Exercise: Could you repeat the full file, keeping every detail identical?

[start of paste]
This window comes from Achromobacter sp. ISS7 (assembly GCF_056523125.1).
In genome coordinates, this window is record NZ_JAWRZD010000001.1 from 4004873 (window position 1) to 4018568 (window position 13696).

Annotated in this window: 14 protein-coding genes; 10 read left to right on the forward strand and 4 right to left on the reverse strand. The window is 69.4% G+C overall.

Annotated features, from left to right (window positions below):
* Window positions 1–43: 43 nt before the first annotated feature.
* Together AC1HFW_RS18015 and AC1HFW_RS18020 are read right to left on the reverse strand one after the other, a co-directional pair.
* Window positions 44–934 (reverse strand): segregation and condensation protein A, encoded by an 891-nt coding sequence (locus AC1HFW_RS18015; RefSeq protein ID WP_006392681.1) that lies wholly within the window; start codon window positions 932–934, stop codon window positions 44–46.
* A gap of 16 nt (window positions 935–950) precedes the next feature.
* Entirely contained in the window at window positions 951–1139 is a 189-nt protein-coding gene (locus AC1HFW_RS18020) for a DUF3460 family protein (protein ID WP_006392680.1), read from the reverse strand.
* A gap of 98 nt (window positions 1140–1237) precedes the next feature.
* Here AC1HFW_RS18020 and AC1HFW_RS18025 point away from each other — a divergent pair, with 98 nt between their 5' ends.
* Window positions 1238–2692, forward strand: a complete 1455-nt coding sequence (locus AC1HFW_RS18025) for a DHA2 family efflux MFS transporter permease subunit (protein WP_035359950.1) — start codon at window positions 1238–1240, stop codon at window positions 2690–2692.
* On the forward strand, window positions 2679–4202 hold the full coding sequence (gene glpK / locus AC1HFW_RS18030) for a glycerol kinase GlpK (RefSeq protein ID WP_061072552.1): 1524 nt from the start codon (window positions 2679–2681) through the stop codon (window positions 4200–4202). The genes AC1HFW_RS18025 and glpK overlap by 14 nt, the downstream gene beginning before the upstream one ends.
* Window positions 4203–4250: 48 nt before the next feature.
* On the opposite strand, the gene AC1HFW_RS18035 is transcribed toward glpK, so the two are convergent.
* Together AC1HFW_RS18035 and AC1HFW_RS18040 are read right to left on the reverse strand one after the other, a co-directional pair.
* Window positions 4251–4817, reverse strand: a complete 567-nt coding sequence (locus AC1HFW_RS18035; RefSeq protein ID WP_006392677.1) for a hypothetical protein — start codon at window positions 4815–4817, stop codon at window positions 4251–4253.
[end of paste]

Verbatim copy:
This window comes from Achromobacter sp. ISS7 (assembly GCF_056523125.1).
In genome coordinates, this window is record NZ_JAWRZD010000001.1 from 4004873 (window position 1) to 4018568 (window position 13696).

Annotated in this window: 14 protein-coding genes; 10 read left to right on the forward strand and 4 right to left on the reverse strand. The window is 69.4% G+C overall.

Annotated features, from left to right (window positions below):
* Window positions 1–43: 43 nt before the first annotated feature.
* Together AC1HFW_RS18015 and AC1HFW_RS18020 are read right to left on the reverse strand one after the other, a co-directional pair.
* Window positions 44–934 (reverse strand): segregation and condensation protein A, encoded by an 891-nt coding sequence (locus AC1HFW_RS18015; RefSeq protein ID WP_006392681.1) that lies wholly within the window; start codon window positions 932–934, stop codon window positions 44–46.
* A gap of 16 nt (window positions 935–950) precedes the next feature.
* Entirely contained in the window at window positions 951–1139 is a 189-nt protein-coding gene (locus AC1HFW_RS18020) for a DUF3460 family protein (protein ID WP_006392680.1), read from the reverse strand.
* A gap of 98 nt (window positions 1140–1237) precedes the next feature.
* Here AC1HFW_RS18020 and AC1HFW_RS18025 point away from each other — a divergent pair, with 98 nt between their 5' ends.
* Window positions 1238–2692, forward strand: a complete 1455-nt coding sequence (locus AC1HFW_RS18025) for a DHA2 family efflux MFS transporter permease subunit (protein WP_035359950.1) — start codon at window positions 1238–1240, stop codon at window positions 2690–2692.
* On the forward strand, window positions 2679–4202 hold the full coding sequence (gene glpK / locus AC1HFW_RS18030) for a glycerol kinase GlpK (RefSeq protein ID WP_061072552.1): 1524 nt from the start codon (window positions 2679–2681) through the stop codon (window positions 4200–4202). The genes AC1HFW_RS18025 and glpK overlap by 14 nt, the downstream gene beginning before the upstream one ends.
* Window positions 4203–4250: 48 nt before the next feature.
* On the opposite strand, the gene AC1HFW_RS18035 is transcribed toward glpK, so the two are convergent.
* Together AC1HFW_RS18035 and AC1HFW_RS18040 are read right to left on the reverse strand one after the other, a co-directional pair.
* Window positions 4251–4817, reverse strand: a complete 567-nt coding sequence (locus AC1HFW_RS18035; RefSeq protein ID WP_006392677.1) for a hypothetical protein — start codon at window positions 4815–4817, stop codon at window positions 4251–4253.